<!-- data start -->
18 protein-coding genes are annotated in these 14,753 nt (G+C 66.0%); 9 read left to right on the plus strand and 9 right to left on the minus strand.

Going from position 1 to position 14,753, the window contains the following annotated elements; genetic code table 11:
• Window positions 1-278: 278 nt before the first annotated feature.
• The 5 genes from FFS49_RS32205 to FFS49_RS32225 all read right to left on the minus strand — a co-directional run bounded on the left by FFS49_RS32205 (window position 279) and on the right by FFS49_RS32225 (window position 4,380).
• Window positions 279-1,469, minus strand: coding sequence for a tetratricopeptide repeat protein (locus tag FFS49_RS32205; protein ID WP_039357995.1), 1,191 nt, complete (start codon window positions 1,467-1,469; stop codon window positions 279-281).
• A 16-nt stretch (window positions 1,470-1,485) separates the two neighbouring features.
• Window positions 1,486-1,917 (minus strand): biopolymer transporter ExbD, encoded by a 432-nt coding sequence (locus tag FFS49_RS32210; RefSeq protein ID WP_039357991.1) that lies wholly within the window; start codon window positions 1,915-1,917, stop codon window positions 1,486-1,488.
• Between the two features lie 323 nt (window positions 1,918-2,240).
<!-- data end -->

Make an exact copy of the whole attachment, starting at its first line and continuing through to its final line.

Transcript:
18 protein-coding genes are annotated in these 14,753 nt (G+C 66.0%); 9 read left to right on the plus strand and 9 right to left on the minus strand.

Going from position 1 to position 14,753, the window contains the following annotated elements; genetic code table 11:
• Window positions 1-278: 278 nt before the first annotated feature.
• The 5 genes from FFS49_RS32205 to FFS49_RS32225 all read right to left on the minus strand — a co-directional run bounded on the left by FFS49_RS32205 (window position 279) and on the right by FFS49_RS32225 (window position 4,380).
• Window positions 279-1,469, minus strand: coding sequence for a tetratricopeptide repeat protein (locus tag FFS49_RS32205; protein ID WP_039357995.1), 1,191 nt, complete (start codon window positions 1,467-1,469; stop codon window positions 279-281).
• A 16-nt stretch (window positions 1,470-1,485) separates the two neighbouring features.
• Window positions 1,486-1,917 (minus strand): biopolymer transporter ExbD, encoded by a 432-nt coding sequence (locus tag FFS49_RS32210; RefSeq protein ID WP_039357991.1) that lies wholly within the window; start codon window positions 1,915-1,917, stop codon window positions 1,486-1,488.
• Between the two features lie 323 nt (window positions 1,918-2,240).